Xuhui Ge, Pengyu Tang, Yuluo Rong, Dongdong Jiang, Xiao Lu, Chengyue Ji, Jiaxing Wang, Chenyu Huang, Ao Duan, Yang Liu, Xinglin Chen, Xichen Chen, Zhiyang Xu, Feng Wang, Zibin Wang, Xiaoyan Li, Wene Zhao, Jin Fan, Wei Liu, Guoyong Yin, Weihua Cai
Pathologically, blood-spinal-cord-barrier (BSCB) disruption after spinal cord injury (SCI) leads to infiltration of numerous peripheral macrophages into injured areas and accumulation around newborn vessels. Among the leaked macrophages, M1-polarized macrophages are dominant and play a crucial role throughout the whole SCI process. The aim of our study was to investigate the effects of M1-polarized bone marrow-derived macrophages (M1-BMDMs) on vascular endothelial cells and their underlying mechanism. Microvascular endothelial cell line bEnd...
March 5, 2021: Redox Biology
Jose A Adams, Arkady Uryash, Jose R Lopez, Marvin A Sackner
Diabetes has reached worldwide epidemic proportions, and threatens to be a significant economic burden to both patients and healthcare systems, and an important driver of cardiovascular mortality and morbidity. Improvement in lifestyle interventions (which includes increase in physical activity via exercise) can reduce diabetes and cardiovascular disease mortality and morbidity. Encouraging a population to increase physical activity and exercise is not a simple feat particularly in individuals with co-morbidities (obesity, heart disease, stroke, peripheral vascular disease, and those with cognitive and physical limitations)...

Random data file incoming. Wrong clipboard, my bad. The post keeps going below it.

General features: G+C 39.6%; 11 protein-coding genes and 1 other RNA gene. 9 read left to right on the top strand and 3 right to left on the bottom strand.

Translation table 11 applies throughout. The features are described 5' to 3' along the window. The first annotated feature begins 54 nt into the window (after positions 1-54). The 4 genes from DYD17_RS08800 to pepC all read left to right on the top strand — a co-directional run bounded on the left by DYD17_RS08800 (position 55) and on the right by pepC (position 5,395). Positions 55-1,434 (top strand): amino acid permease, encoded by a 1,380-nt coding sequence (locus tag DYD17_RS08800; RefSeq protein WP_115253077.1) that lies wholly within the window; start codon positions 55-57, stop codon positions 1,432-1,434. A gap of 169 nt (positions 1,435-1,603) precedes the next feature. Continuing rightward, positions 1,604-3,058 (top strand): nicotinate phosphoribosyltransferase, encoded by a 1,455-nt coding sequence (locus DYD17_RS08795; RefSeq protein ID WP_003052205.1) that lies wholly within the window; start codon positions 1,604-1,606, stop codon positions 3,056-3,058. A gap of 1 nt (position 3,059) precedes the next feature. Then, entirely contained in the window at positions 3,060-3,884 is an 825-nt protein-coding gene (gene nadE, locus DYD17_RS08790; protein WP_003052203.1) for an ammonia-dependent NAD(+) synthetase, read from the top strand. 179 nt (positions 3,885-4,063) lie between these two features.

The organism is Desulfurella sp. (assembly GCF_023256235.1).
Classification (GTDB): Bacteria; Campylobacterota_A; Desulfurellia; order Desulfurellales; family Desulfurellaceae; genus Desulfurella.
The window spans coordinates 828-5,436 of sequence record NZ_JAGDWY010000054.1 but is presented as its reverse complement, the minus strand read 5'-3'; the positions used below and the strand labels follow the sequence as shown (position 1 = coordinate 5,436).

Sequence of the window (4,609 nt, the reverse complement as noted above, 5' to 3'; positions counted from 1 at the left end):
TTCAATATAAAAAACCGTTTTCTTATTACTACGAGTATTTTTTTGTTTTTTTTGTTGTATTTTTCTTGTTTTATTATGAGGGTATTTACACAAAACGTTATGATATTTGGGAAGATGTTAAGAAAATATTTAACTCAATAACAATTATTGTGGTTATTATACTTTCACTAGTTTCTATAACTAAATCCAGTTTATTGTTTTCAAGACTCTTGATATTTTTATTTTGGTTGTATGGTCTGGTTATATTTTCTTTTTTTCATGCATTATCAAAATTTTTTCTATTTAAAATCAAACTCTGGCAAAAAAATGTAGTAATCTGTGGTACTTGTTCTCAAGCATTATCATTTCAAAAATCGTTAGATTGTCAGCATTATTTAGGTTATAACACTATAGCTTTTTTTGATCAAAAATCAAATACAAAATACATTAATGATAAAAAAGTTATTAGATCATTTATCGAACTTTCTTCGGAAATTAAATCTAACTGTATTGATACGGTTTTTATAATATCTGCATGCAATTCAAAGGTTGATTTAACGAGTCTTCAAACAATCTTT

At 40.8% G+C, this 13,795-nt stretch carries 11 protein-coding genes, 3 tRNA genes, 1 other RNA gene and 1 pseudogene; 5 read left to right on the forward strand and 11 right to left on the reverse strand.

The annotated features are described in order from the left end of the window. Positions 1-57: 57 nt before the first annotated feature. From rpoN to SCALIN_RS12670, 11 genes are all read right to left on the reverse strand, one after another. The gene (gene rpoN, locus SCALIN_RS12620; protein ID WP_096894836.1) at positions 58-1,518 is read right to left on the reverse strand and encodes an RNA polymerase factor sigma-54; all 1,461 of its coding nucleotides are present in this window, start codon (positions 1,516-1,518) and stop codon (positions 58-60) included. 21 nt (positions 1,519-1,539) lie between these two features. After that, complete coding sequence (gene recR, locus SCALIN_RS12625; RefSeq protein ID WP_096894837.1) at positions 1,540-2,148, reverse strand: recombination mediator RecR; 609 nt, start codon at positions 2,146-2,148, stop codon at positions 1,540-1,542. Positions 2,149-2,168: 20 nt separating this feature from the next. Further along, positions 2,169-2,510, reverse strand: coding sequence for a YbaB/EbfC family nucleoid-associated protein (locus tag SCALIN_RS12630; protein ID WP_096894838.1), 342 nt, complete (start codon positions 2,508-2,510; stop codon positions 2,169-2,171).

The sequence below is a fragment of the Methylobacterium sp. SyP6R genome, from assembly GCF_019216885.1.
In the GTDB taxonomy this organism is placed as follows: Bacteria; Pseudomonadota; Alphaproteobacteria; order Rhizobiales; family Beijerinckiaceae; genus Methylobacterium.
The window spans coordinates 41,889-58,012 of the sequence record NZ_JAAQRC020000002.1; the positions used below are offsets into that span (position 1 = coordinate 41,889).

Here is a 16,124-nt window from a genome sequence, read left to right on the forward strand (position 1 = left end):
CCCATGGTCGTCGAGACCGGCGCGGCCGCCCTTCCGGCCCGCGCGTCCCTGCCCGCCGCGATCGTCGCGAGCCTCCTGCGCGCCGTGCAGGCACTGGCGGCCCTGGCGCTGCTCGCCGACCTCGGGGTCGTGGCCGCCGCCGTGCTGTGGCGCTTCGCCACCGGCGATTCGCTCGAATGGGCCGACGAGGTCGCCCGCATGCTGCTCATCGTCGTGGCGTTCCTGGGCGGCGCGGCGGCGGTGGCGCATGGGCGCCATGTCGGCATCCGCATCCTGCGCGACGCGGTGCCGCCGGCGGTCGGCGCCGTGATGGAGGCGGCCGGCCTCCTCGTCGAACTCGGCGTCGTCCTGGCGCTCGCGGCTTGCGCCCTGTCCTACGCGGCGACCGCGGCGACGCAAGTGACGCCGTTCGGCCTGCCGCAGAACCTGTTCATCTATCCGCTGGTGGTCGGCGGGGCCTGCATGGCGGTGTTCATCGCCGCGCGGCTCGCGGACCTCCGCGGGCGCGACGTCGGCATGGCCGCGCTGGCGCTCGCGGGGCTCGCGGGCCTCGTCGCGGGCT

2021: Frontiers in Physiology
Jun Dou, Luoyang Li, Mei Guo, Feng Mei, Danfeng Zheng, Hui Xu, Rui Xue, Xueyang Bao, Fengshu Zhao, Yu Zhang
Background and Aim: Acute myeloid leukemia (AML), initiated and maintained by leukemia stem cells (LSCs), is often relapsed or refractory to therapy. The present study aimed at assessing the effects of nanozyme-like Fe3 O4 nanoparticles (IONPs) combined with cytosine arabinoside (Ara-C) on LSCs in vitro and in vivo. Methods: The CD34+ CD38- LSCs, isolated from human AML cell line KG1a by a magnetic activated cell sorting method, were treated with Ara-C, IONPs, and Ara-C+ IONPs respectively in vitro...
2021: International Journal of Nanomedicine
Ali Reza Bastin, Mahdieh Nazari-Robati, Hossein Sadeghi, Amir Hossein Doustimotlagh, Asie Sadeghi
Background : Evidence has shown that inflammation and oxidative stress are implicated in the development of a great number of human diseases. Trehalose possesses various biological effects including antioxidant and anti-inflammatory activities. However, there is little data on the effects of trehalose on human cells including peripheral blood mononuclear cells (PBMCs). Here, we aimed to investigate whether trehalose could attenuate oxidative stress and inflammation induced by lipopolysaccharides (LPS) in PBMCs...
February 25, 2021: Immunological Investigations
ChengYu Mao, DongJiu Li, En Zhou, JunFeng Zhang, ChangQian Wang, Chao Xue
Evidence suggests that nicotine intake promotes atherosclerosis. We enrolled 100 patients with coronary heart disease (CHD) and found that plaque burden, TXNIP expression, and inflammatory chemokine levels were higher in smokers than non-smokers. Additionally, patients with higher TXNIP expression in peripheral blood mononuclear cells (PBMCs) had a higher Gensini Scores and higher plasma IL-1β and IL-18 levels. Treating bone marrow-derived macrophages (BMDMs) with nicotine in vitro led to enhanced lipid phagocytosis, chemotaxis, and increased production of reactive oxygen species (ROS), which activated TXNIP/NLRP3 inflammasome signaling and promoted pyroptosis, as evidenced by caspase-1 cleavage and increased production of IL-1β, IL-18, and gasdermin D...
February 24, 2021: Aging